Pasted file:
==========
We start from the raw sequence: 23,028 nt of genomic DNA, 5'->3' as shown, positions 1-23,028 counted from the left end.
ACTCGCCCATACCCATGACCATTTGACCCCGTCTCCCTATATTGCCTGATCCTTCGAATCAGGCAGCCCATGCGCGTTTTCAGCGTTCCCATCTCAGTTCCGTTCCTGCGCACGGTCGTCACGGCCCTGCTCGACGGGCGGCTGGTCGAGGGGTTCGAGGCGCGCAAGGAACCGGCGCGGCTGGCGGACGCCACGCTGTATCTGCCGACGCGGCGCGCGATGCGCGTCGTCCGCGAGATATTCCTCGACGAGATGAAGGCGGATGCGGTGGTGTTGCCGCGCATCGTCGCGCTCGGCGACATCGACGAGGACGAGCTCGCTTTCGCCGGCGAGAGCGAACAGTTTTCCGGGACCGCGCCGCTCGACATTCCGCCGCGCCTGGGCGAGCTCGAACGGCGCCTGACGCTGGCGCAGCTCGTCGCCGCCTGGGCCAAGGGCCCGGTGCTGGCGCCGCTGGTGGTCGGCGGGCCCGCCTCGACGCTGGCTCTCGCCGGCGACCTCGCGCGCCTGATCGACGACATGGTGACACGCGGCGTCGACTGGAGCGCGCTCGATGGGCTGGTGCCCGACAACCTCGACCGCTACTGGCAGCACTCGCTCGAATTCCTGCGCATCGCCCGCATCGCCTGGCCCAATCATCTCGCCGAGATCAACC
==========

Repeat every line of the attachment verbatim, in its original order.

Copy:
We start from the raw sequence: 23,028 nt of genomic DNA, 5'->3' as shown, positions 1-23,028 counted from the left end.
ACTCGCCCATACCCATGACCATTTGACCCCGTCTCCCTATATTGCCTGATCCTTCGAATCAGGCAGCCCATGCGCGTTTTCAGCGTTCCCATCTCAGTTCCGTTCCTGCGCACGGTCGTCACGGCCCTGCTCGACGGGCGGCTGGTCGAGGGGTTCGAGGCGCGCAAGGAACCGGCGCGGCTGGCGGACGCCACGCTGTATCTGCCGACGCGGCGCGCGATGCGCGTCGTCCGCGAGATATTCCTCGACGAGATGAAGGCGGATGCGGTGGTGTTGCCGCGCATCGTCGCGCTCGGCGACATCGACGAGGACGAGCTCGCTTTCGCCGGCGAGAGCGAACAGTTTTCCGGGACCGCGCCGCTCGACATTCCGCCGCGCCTGGGCGAGCTCGAACGGCGCCTGACGCTGGCGCAGCTCGTCGCCGCCTGGGCCAAGGGCCCGGTGCTGGCGCCGCTGGTGGTCGGCGGGCCCGCCTCGACGCTGGCTCTCGCCGGCGACCTCGCGCGCCTGATCGACGACATGGTGACACGCGGCGTCGACTGGAGCGCGCTCGATGGGCTGGTGCCCGACAACCTCGACCGCTACTGGCAGCACTCGCTCGAATTCCTGCGCATCGCCCGCATCGCCTGGCCCAATCATCTCGCCGAGATCAACC